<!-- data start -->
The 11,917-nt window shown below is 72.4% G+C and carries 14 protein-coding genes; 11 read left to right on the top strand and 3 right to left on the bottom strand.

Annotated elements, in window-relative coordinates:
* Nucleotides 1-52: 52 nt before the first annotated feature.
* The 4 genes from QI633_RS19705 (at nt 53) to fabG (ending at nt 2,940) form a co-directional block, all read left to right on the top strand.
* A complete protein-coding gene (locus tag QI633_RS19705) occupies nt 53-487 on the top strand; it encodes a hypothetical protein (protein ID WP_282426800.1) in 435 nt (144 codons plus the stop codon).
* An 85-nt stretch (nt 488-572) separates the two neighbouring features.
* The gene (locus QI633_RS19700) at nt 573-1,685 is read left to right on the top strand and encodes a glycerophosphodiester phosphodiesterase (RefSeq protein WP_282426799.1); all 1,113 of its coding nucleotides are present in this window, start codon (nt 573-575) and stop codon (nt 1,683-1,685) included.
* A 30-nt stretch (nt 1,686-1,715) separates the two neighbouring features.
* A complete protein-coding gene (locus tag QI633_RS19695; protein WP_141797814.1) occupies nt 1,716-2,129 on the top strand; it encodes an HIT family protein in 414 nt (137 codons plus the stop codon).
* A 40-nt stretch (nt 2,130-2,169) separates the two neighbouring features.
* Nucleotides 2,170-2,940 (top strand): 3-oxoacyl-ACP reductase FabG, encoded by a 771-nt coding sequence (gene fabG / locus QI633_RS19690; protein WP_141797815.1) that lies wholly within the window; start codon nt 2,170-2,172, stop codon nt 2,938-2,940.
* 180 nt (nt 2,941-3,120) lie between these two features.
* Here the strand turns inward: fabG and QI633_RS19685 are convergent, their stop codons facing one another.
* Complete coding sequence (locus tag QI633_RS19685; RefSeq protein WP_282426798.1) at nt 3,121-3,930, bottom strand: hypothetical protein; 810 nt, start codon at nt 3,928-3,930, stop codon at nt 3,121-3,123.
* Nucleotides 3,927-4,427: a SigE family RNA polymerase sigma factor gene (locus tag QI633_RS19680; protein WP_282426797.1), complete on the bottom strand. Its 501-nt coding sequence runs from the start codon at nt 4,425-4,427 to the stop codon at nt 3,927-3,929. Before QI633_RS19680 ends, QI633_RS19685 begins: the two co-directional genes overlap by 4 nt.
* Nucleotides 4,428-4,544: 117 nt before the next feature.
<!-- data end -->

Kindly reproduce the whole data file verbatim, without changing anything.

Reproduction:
The 11,917-nt window shown below is 72.4% G+C and carries 14 protein-coding genes; 11 read left to right on the top strand and 3 right to left on the bottom strand.

Annotated elements, in window-relative coordinates:
* Nucleotides 1-52: 52 nt before the first annotated feature.
* The 4 genes from QI633_RS19705 (at nt 53) to fabG (ending at nt 2,940) form a co-directional block, all read left to right on the top strand.
* A complete protein-coding gene (locus tag QI633_RS19705) occupies nt 53-487 on the top strand; it encodes a hypothetical protein (protein ID WP_282426800.1) in 435 nt (144 codons plus the stop codon).
* An 85-nt stretch (nt 488-572) separates the two neighbouring features.
* The gene (locus QI633_RS19700) at nt 573-1,685 is read left to right on the top strand and encodes a glycerophosphodiester phosphodiesterase (RefSeq protein WP_282426799.1); all 1,113 of its coding nucleotides are present in this window, start codon (nt 573-575) and stop codon (nt 1,683-1,685) included.
* A 30-nt stretch (nt 1,686-1,715) separates the two neighbouring features.
* A complete protein-coding gene (locus tag QI633_RS19695; protein WP_141797814.1) occupies nt 1,716-2,129 on the top strand; it encodes an HIT family protein in 414 nt (137 codons plus the stop codon).
* A 40-nt stretch (nt 2,130-2,169) separates the two neighbouring features.
* Nucleotides 2,170-2,940 (top strand): 3-oxoacyl-ACP reductase FabG, encoded by a 771-nt coding sequence (gene fabG / locus QI633_RS19690; protein WP_141797815.1) that lies wholly within the window; start codon nt 2,170-2,172, stop codon nt 2,938-2,940.
* 180 nt (nt 2,941-3,120) lie between these two features.
* Here the strand turns inward: fabG and QI633_RS19685 are convergent, their stop codons facing one another.
* Complete coding sequence (locus tag QI633_RS19685; RefSeq protein WP_282426798.1) at nt 3,121-3,930, bottom strand: hypothetical protein; 810 nt, start codon at nt 3,928-3,930, stop codon at nt 3,121-3,123.
* Nucleotides 3,927-4,427: a SigE family RNA polymerase sigma factor gene (locus tag QI633_RS19680; protein WP_282426797.1), complete on the bottom strand. Its 501-nt coding sequence runs from the start codon at nt 4,425-4,427 to the stop codon at nt 3,927-3,929. Before QI633_RS19680 ends, QI633_RS19685 begins: the two co-directional genes overlap by 4 nt.
* Nucleotides 4,428-4,544: 117 nt before the next feature.